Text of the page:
Finally, my own choice as best of the best is Anosmia by Kitty Coles.
Any Editor (or this one, certainly) that has to read hundreds of submitted poems every month is going to be delighted by work that is slant. Of the five senses this poem could have been written about she chose smell which is far from an obvious choice, and it piques the reader’s interest immediately because of that (the novel Perfume by Patrick Suskind also benefited greatly from the sheer originality of the book’s premise).
There is also great use of language and imagery, but perhaps best of all we are allowed to observe the interplay between husband and wife which comes across as utterly authentic and intimate. And by using that interplay she shows and not tells. Much better than a lazy poem where we are simply instructed by someone writing a poem how it feels to lose your sense of smell – that would bar a reader from participation in the poem relegating them to a passive mode which, usually, would make a poem uninteresting to read.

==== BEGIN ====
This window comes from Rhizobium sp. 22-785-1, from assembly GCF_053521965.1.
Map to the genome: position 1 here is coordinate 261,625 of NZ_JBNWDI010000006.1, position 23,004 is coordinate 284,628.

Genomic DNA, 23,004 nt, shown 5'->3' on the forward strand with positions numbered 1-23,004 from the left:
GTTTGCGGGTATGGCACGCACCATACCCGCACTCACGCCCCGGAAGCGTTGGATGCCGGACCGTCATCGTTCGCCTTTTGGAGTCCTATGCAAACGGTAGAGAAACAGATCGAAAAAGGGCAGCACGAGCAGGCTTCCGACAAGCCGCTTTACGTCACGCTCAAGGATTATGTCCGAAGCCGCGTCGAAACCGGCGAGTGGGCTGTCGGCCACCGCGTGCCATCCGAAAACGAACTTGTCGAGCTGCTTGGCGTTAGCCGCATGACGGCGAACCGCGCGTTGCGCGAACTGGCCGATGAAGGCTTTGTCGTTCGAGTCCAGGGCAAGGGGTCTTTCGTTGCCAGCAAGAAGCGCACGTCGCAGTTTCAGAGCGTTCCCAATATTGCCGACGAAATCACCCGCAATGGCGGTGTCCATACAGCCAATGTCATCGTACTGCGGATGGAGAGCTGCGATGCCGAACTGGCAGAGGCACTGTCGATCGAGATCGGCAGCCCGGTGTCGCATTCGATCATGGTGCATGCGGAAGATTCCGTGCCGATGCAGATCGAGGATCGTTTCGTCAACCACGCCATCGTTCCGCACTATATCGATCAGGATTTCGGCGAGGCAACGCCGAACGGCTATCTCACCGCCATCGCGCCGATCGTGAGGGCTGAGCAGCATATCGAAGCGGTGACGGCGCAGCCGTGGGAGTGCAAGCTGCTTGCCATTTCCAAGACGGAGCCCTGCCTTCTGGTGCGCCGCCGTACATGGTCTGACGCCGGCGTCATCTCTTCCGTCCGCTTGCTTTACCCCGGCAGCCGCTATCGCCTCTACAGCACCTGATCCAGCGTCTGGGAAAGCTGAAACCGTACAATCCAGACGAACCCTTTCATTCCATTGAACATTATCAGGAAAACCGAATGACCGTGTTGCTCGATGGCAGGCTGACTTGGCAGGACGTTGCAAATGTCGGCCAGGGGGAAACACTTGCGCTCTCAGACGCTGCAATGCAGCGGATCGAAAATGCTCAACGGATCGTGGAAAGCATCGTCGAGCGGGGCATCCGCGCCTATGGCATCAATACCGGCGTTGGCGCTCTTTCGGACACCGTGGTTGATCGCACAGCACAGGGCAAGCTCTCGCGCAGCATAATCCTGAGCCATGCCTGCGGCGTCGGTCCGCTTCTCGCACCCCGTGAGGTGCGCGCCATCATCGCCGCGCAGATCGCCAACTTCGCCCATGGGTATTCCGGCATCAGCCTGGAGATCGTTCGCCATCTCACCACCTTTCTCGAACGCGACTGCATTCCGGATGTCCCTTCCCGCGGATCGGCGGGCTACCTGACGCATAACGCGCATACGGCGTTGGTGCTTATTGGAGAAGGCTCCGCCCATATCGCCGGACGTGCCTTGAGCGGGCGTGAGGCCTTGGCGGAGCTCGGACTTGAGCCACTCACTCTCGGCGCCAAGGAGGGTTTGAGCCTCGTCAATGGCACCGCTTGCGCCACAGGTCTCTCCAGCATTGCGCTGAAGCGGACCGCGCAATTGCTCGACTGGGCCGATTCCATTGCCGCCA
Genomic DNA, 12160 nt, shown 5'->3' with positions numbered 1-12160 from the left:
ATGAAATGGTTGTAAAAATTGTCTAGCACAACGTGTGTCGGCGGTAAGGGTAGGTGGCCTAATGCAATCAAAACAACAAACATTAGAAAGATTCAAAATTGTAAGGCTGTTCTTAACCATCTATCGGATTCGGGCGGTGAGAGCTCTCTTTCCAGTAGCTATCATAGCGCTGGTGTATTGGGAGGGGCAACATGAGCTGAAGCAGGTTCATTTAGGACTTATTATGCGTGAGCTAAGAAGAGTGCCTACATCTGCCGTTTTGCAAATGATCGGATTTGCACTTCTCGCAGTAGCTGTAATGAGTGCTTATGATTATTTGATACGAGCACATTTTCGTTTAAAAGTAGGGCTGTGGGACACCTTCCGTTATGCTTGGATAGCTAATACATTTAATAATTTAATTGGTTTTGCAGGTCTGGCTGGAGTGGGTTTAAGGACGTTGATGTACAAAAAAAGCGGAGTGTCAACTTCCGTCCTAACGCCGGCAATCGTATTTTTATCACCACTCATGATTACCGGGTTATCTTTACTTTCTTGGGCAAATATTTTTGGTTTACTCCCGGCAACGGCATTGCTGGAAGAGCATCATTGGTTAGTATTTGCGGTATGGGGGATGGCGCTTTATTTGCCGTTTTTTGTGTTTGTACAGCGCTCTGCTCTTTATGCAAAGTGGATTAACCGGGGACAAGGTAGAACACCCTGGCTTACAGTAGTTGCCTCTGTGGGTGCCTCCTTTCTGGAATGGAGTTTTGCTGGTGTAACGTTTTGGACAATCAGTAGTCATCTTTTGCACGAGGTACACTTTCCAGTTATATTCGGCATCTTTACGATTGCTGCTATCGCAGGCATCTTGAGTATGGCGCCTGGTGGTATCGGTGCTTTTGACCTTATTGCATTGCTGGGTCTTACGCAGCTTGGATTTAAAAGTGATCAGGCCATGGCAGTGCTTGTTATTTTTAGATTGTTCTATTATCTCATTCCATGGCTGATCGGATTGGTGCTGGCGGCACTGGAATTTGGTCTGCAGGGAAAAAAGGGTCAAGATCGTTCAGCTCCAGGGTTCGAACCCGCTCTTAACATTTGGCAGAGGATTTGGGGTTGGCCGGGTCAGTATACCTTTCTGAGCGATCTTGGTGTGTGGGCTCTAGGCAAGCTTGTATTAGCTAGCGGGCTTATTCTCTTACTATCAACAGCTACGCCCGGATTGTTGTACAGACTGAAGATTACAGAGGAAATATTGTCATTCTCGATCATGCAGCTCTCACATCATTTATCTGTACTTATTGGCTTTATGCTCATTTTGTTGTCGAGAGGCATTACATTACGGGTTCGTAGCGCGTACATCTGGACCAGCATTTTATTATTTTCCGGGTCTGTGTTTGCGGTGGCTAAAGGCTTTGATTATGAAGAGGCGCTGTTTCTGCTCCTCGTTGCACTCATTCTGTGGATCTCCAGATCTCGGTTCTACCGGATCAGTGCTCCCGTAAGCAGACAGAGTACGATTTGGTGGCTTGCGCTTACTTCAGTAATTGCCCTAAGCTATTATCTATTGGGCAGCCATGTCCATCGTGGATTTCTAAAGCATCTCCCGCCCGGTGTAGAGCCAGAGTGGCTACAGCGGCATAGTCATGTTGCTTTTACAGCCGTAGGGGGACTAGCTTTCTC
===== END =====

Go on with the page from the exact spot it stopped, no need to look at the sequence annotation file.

In short, she nailed it.
I ask my husband to describe my new perfume
(because I have no sense of smell)
and he reports it stinks of princesses.
He has told me that earthworms reek raw meat red
and the blossom clustering the prunus
is sweet, scented the way cold petals feel.
Incense is twilight and Christmas stirred together.
The sea’s like white salt tastes but often
mixed with a lugubrious undertow of dirt.
The cat’s like a clean coat, a certain crispness,
and snow’s bouquet is nothing but it makes
a faint increase in every other fragrance.
When I was sickest, he said that my flesh smelt
like tree-roots washed by rain but, nowadays,
it’s pale and yielding like buttercream.